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Art Institute of Chicago

Interactive layered image viewer

Chicago, Illinois, USA

  • A way to simultaneously explore multiple versions of an artwork

  • User-controlled image and annotation options

  • A powerful tool for curators and educators

The Art Institute of Chicago, founded in 1879, has a collection of nearly 300,000 works of art in fields ranging from Chinese bronzes to contemporary design and from textiles to installation art.

“The Art Institute of Chicago shares its singular collections with our city and the world. We collect, care for, and interpret works of art across time, cultures, geographies, and identities, centering the vision of artists and makers. We recognize that all art is made in a particular context, demanding continual, dynamic reconsideration in the present. We are a place of gathering; we foster the exchange of ideas and inspire an expansive, inclusive understanding of human creativity.”

Cogapp was commissioned to develop a layered image viewer component for the Institute’s existing website. The aim was for the viewer to be an intuitive tool to consider and interpret works of art in a new level of detail and in various formats.

Now live, the layered image viewer component lives seamlessly within the Institute's existing website and infrastructure. It is embeddable in the Twill CMS pages to be gracefully displayed on the front end, usually as part of a long-form article.

Building a better online world for audiences

The Art Institute of Chicago’s website is a rich resource for both amateur and professional researchers. 

In collaboration with the Institute, Cogapp has developed a layered image viewer that can be operated and appreciated by anyone, however the viewer will be particularly useful for scholarly audiences, particularly specialists in art history and conservation.

The innovative viewer provides all the features users have come to expect when viewing art online: deep-zoom functionality, full-screen mode, as well as the ability to effortlessly pan around the high-resolution imagery.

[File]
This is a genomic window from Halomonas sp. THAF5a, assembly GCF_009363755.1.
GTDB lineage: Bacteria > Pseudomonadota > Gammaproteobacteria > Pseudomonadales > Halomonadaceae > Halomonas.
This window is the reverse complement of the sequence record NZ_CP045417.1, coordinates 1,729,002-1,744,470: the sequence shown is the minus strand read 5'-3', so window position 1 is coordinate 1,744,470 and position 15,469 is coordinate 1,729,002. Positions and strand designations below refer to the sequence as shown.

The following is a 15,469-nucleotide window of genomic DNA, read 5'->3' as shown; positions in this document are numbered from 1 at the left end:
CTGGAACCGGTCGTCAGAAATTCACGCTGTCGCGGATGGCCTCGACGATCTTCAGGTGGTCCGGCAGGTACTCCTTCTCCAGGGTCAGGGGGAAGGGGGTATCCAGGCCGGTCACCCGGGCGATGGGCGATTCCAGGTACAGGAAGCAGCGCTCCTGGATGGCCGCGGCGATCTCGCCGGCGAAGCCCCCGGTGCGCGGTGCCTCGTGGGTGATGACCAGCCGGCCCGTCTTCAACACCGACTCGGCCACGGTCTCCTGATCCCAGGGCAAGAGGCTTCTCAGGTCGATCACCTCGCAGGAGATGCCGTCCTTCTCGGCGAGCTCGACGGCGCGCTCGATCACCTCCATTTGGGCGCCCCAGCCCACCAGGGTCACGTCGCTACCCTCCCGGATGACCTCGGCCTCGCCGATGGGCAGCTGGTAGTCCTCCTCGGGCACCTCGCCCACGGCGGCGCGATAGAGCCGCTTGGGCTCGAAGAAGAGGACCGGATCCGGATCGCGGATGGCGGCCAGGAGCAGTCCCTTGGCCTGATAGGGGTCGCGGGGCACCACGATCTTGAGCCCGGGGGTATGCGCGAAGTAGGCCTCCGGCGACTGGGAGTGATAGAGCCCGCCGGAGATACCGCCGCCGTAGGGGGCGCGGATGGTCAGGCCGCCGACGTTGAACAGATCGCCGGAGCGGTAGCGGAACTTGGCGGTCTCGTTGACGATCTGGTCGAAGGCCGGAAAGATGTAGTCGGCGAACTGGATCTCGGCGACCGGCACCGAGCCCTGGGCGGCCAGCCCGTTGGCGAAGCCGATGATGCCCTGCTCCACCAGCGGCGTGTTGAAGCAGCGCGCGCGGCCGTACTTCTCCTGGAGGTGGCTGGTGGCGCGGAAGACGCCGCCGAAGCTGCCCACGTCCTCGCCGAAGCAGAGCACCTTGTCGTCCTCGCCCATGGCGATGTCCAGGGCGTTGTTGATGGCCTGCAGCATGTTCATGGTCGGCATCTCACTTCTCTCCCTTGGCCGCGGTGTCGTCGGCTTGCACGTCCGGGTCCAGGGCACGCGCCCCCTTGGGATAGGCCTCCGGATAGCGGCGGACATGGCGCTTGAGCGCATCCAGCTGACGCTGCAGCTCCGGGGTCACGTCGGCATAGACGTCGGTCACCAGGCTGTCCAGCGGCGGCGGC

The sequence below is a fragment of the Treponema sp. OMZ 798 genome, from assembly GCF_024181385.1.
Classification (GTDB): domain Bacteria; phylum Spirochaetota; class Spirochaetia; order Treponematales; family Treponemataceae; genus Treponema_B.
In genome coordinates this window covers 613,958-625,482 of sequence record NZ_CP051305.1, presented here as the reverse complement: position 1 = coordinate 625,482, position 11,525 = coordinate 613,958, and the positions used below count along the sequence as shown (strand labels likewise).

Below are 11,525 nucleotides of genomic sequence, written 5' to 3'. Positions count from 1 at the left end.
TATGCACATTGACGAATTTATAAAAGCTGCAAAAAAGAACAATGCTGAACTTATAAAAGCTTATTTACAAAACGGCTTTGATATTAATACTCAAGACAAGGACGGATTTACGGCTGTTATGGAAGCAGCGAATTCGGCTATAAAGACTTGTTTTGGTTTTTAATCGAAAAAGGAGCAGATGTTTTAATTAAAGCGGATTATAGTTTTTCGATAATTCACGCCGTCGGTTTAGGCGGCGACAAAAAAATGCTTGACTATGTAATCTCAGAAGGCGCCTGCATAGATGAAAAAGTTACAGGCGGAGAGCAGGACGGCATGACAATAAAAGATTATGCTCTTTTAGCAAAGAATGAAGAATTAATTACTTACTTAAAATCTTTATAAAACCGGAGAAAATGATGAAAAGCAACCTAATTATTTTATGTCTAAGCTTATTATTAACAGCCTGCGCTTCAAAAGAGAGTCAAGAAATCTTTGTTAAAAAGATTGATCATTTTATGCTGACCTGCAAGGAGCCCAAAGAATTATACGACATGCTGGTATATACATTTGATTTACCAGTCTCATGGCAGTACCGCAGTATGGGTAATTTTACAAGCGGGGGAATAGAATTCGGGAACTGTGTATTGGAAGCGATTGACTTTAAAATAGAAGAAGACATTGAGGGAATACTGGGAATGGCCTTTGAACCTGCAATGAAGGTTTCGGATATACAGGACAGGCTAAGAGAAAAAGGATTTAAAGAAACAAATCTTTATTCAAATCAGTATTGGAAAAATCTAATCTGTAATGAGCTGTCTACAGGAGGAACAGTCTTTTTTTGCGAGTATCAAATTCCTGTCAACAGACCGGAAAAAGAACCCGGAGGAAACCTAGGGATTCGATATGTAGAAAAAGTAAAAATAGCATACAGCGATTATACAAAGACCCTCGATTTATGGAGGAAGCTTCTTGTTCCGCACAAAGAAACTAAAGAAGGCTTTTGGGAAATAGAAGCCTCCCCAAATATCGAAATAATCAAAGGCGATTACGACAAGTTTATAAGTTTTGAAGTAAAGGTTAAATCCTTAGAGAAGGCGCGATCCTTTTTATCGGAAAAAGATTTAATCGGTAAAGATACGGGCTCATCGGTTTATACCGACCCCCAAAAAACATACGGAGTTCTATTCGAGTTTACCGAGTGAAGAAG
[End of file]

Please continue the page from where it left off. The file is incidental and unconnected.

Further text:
The additional special ingredient afforded to Art Institute of Chicago audiences through the layered viewer is the ability to manipulate two images at the same time. Images are overlaid, one on top of another, allowing users to compare intricate details highlighted by the Institute using the viewer, and maybe even to make discoveries of their own.

Users can select from a variety of image types, such as x-rays and ultra-violet scans, each providing deeper insight into the construction, methods used, and history of an artwork. They can choose which image sits on top, and which is positioned underneath. Using a simple slider control to adjust the top layer's opacity, the image beneath can be gradually revealed allowing for fine-grain control over the balance between the two images. It is analogous to overlaying the blueprints of a building on top of a photo of the final construction, to compare the two.

The OpenSeadragon-powered layered image viewer is as usable and beautiful on mobile as it is on desktop. The viewer isn’t ‘activated’ until a user interacts with it, meaning a user passing by the viewer can skip over it if desired, with no chance of ‘scroll jacking’ (where you get stuck scrolling the image in the viewer, instead of scrolling the page as intended).

It can be placed on any content-editable website page, giving great flexibility for use across all departments and disciplines at the Institute.

Accessibility considerations were at the heart of our development. The viewer is fully navigable by keyboard. As a user selects different image layers, the description text read out by screenreaders updates accordingly to give an accurate reflection of what is presented on screen at any one time.